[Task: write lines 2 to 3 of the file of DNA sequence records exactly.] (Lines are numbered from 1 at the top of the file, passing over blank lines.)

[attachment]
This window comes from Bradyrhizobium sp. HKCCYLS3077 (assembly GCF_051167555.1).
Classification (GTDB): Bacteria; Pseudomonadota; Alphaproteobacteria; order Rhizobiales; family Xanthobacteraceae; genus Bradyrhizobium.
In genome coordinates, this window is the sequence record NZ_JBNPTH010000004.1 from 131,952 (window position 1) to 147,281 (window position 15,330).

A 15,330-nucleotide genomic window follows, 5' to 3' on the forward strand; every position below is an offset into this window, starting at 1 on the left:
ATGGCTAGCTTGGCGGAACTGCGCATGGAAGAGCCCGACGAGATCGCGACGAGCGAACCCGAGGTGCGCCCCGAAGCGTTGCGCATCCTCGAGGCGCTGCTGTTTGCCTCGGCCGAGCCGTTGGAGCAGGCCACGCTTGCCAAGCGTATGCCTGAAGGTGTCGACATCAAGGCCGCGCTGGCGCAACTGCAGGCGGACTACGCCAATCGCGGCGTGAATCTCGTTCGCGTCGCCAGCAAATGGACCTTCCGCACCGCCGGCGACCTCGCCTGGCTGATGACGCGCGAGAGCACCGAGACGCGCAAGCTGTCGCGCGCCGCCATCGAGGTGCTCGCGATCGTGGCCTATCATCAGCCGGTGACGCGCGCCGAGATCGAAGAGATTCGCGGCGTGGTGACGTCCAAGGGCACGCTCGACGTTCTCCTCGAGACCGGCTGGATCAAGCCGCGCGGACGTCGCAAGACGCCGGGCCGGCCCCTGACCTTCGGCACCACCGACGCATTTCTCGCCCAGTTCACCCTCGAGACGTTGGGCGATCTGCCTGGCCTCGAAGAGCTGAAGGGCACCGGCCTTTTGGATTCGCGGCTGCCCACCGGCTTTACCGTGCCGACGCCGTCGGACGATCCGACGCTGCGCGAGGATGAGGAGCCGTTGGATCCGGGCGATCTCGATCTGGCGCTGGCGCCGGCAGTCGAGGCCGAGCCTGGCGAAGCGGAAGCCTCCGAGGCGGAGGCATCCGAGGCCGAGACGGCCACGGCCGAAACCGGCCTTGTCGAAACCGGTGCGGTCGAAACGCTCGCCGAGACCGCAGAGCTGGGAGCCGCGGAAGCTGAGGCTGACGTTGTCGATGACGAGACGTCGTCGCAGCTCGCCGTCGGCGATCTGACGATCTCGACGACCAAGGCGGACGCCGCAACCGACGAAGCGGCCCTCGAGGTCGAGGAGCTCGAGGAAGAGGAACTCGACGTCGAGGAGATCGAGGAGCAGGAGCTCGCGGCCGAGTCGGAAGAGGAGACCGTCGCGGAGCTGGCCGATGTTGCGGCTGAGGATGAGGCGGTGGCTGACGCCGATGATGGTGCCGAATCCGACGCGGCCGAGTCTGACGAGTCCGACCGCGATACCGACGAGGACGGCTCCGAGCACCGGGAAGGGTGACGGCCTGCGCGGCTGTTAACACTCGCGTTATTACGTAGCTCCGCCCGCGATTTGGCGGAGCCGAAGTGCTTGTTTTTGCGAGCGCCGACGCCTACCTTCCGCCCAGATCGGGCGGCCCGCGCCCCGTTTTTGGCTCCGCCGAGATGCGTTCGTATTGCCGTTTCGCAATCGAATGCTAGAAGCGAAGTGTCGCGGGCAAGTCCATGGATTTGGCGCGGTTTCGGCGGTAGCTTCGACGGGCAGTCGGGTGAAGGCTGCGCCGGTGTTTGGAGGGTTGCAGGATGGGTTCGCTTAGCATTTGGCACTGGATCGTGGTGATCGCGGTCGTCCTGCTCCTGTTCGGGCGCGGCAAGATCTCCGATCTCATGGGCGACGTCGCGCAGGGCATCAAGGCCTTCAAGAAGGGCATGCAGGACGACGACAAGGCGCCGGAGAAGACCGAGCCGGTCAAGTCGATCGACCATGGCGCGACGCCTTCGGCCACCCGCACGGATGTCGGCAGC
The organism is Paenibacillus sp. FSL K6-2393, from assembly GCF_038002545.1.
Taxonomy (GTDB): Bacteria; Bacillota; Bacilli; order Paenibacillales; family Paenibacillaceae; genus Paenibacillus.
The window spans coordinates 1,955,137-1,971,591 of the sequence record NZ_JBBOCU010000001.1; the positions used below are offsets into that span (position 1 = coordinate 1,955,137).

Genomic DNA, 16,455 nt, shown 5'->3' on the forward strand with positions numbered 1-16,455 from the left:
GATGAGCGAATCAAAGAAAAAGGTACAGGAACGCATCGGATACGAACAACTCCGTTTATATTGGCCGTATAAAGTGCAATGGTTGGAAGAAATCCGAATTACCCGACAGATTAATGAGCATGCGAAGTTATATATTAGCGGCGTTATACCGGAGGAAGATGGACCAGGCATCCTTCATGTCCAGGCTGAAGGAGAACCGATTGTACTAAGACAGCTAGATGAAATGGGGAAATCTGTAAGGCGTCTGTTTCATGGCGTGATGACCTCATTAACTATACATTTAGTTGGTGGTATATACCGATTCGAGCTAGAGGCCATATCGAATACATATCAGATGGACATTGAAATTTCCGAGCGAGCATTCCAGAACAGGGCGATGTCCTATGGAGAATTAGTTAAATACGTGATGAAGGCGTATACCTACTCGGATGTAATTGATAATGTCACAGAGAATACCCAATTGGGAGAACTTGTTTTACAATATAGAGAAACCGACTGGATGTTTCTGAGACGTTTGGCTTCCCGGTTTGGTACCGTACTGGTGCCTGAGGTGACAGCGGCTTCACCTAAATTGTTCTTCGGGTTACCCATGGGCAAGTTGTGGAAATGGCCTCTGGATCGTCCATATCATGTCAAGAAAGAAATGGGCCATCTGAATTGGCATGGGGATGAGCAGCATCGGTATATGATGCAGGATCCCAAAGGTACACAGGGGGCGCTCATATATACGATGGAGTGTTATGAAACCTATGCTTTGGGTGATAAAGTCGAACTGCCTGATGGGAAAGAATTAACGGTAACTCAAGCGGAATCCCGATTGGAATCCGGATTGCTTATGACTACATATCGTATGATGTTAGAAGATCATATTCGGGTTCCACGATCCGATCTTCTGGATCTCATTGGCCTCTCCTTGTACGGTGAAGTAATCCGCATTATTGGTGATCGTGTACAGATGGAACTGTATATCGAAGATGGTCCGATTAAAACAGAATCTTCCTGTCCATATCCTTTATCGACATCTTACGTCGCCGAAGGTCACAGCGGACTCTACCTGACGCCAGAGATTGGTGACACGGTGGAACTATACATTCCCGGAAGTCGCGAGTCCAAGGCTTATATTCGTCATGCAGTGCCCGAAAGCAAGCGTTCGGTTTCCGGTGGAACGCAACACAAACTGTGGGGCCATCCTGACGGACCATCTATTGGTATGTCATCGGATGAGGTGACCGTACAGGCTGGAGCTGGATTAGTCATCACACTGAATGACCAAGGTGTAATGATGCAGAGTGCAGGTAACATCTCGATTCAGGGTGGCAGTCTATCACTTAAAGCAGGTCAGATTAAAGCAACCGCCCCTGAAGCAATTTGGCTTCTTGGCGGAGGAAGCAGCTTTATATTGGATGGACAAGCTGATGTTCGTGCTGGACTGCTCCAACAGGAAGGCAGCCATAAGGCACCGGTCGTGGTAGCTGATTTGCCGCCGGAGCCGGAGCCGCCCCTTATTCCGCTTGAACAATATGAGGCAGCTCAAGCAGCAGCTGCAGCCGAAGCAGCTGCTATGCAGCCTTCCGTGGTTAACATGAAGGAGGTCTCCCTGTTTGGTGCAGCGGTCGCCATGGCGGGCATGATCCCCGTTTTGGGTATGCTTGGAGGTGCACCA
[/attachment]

Classification (GTDB): Bacteria; Pseudomonadota; Alphaproteobacteria; order Rhizobiales; family Xanthobacteraceae; genus Bradyrhizobium.
In genome coordinates, this window is the sequence record NZ_JBNPTH010000004.1 from 131,952 (window position 1) to 147,281 (window position 15,330).